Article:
Discussion in 'The DX Zone' started by KE9RJM, Apr 30, 2018.
Try SKYPE. It is even better. Why people call "ham radio" modes, they can't decode by they ears?
let's not get started on this old, tired argument, ok? We both used modulated RF to exchange signal reports - only difference is that the PC is decoding instead of my brain...
It's not that. This thread was created by the beginner. He is waiting for useful advice. But advise him use digital messenger is like to offer beginner motorcyclist take a taxi.
We have already too much gadget users who only can push the buttons. They already have internet for this.
i didnt suggest that at all. I used it as an example.
To get back to one of the OPs original questions: The Complete DXer by W9KNI isn't a bad book, not sure if it's still in print. I see one copy on Amazon for $68 (!), but it's allegedly available from the league for $20. I won my copy as a door prize, but it's probably worth $20.
$68, not so much.
They all talk to each other, so pick whichever one has the features you like. I use DXWatch, DX Summit is very popular.
So I guess that RTTY is not a valid mode either?
Welcome, Bob! You're in for a lot of fun!
Your station is more than sufficient to get started in DXing. At this point in the solar cycle, one of 40m or 20m will be open to somewhere interesting; as the cycle progresses, adding an antenna for 15m would be beneficial.
The exhortation "listen, listen, listen" is frequently given to new DXers, but lacks critical information: on what frequencies should you listen, and when should you listen there? If you're in "I'm happy to work whoever I hear" mode, then non-selective listening will be fine. But if you're trying to make QSOs with DX stations in particular countries, then without an understanding of how HF propagation actually works, you can waste a lot of time listening on the wrong frequencies at the wrong times. Thus I strongly recommend learning HF propagation.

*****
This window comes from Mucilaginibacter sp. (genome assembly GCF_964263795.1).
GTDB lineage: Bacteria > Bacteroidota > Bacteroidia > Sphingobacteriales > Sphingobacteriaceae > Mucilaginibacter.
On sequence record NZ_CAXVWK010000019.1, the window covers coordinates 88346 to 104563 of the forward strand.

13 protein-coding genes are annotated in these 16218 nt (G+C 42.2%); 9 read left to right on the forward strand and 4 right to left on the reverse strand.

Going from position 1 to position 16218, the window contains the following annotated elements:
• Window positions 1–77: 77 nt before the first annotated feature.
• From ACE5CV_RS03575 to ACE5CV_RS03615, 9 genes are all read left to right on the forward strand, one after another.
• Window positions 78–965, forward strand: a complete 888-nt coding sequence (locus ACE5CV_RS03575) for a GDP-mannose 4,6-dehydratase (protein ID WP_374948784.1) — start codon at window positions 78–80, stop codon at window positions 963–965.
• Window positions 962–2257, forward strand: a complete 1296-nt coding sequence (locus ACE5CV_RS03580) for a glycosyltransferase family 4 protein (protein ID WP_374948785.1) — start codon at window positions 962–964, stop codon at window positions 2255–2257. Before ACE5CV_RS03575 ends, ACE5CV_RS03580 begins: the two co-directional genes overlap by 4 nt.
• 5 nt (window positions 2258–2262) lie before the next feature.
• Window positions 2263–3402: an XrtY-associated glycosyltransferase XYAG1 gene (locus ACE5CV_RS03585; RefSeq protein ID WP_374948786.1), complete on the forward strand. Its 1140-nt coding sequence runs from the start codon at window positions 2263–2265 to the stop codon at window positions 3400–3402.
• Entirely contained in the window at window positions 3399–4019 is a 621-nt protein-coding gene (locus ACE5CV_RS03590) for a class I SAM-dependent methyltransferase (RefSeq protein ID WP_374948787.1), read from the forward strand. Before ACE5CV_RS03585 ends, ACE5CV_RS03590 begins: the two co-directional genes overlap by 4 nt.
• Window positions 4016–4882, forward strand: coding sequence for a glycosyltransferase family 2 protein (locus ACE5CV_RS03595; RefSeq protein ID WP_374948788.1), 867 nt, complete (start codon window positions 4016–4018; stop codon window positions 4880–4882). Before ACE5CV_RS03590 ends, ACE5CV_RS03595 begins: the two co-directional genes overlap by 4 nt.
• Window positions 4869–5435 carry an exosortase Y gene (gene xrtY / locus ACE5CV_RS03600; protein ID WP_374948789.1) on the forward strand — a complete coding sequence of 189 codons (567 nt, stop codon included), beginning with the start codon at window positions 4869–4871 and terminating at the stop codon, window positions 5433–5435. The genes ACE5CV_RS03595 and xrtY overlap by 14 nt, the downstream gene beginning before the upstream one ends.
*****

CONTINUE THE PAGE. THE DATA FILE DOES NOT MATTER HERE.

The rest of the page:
Bob W9KNI's "The Complete DXer" provides an excellent introduction to DXing, and will further whet your propagation appetite. The "New Shortwave Propagation Handbook", available from CQ, provides a comprehensive yet accessible introduction to the subject. After you've gained an understanding of how HF propagation works, you'll have three primary tools at your disposal:
applications that predict where and when propagation will support a QSO between your QTH and a country or region you'd like to work, like VOACAP
HF beacon stations that continuously transmit from specific locations on a range of frequencies, enabling you to assess current propagation between your QTH and those locations
DX spots, which enable to you determine when and where DX stations you'd like to work are QRV (by studying their operating habits), and when and where you'll likely to be able to work them (by determining when and where you can hear them, or stations near them)
Chasing spotted DX with a modest station works well if the DX you're spotting is from a country or region that is frequently QRV. Working rare DX, however, is a different story. When a rare DX station is spotted, a pileup of stations seeking a QSO quickly ensues, often using split frequency operation. Without a directional antenna and QRO, you'll be at a significant disadvantage. The better strategy for working rare DX is to use your knowledge of HF propagation to choose openings in which you have the advantage over "the competition" in other regions, like Europe or Asia, and to use your knowledge of the target DX station's operating habits to find and work him or her before they are spotted and the cluster hordes arrive on frequency.
So in summary, my advice is to read "The Complete DXer" and "The "New Shortwave Propagation Handbook" (or equivalent), and then learn to use the available tools to exploit HF propagation to your advantage. Yes, there's a significant learning curve, but if your reaction to working that station in Italy is any indication, you'll love it.
"The Compete DXer" is available from the ARRL for $20.
"The NEW Shortwave Propagation Handbook" is available from CQ for $20.